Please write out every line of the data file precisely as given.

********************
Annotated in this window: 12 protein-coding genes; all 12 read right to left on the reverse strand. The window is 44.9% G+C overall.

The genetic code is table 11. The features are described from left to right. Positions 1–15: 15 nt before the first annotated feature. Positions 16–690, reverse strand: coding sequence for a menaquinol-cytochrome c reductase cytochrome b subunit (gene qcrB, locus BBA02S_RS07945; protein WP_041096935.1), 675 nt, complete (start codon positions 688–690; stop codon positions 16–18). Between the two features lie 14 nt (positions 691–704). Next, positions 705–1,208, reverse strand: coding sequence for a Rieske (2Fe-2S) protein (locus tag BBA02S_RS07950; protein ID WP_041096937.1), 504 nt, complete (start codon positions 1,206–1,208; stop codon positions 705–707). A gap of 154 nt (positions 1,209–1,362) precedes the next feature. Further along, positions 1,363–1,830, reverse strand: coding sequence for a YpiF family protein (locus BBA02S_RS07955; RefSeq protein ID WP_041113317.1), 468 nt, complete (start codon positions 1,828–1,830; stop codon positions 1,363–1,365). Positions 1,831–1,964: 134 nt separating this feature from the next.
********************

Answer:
Annotated in this window: 12 protein-coding genes; all 12 read right to left on the reverse strand. The window is 44.9% G+C overall.

The genetic code is table 11. The features are described from left to right. Positions 1–15: 15 nt before the first annotated feature. Positions 16–690, reverse strand: coding sequence for a menaquinol-cytochrome c reductase cytochrome b subunit (gene qcrB, locus BBA02S_RS07945; protein WP_041096935.1), 675 nt, complete (start codon positions 688–690; stop codon positions 16–18). Between the two features lie 14 nt (positions 691–704). Next, positions 705–1,208, reverse strand: coding sequence for a Rieske (2Fe-2S) protein (locus tag BBA02S_RS07950; protein ID WP_041096937.1), 504 nt, complete (start codon positions 1,206–1,208; stop codon positions 705–707). A gap of 154 nt (positions 1,209–1,362) precedes the next feature. Further along, positions 1,363–1,830, reverse strand: coding sequence for a YpiF family protein (locus BBA02S_RS07955; RefSeq protein ID WP_041113317.1), 468 nt, complete (start codon positions 1,828–1,830; stop codon positions 1,363–1,365). Positions 1,831–1,964: 134 nt separating this feature from the next.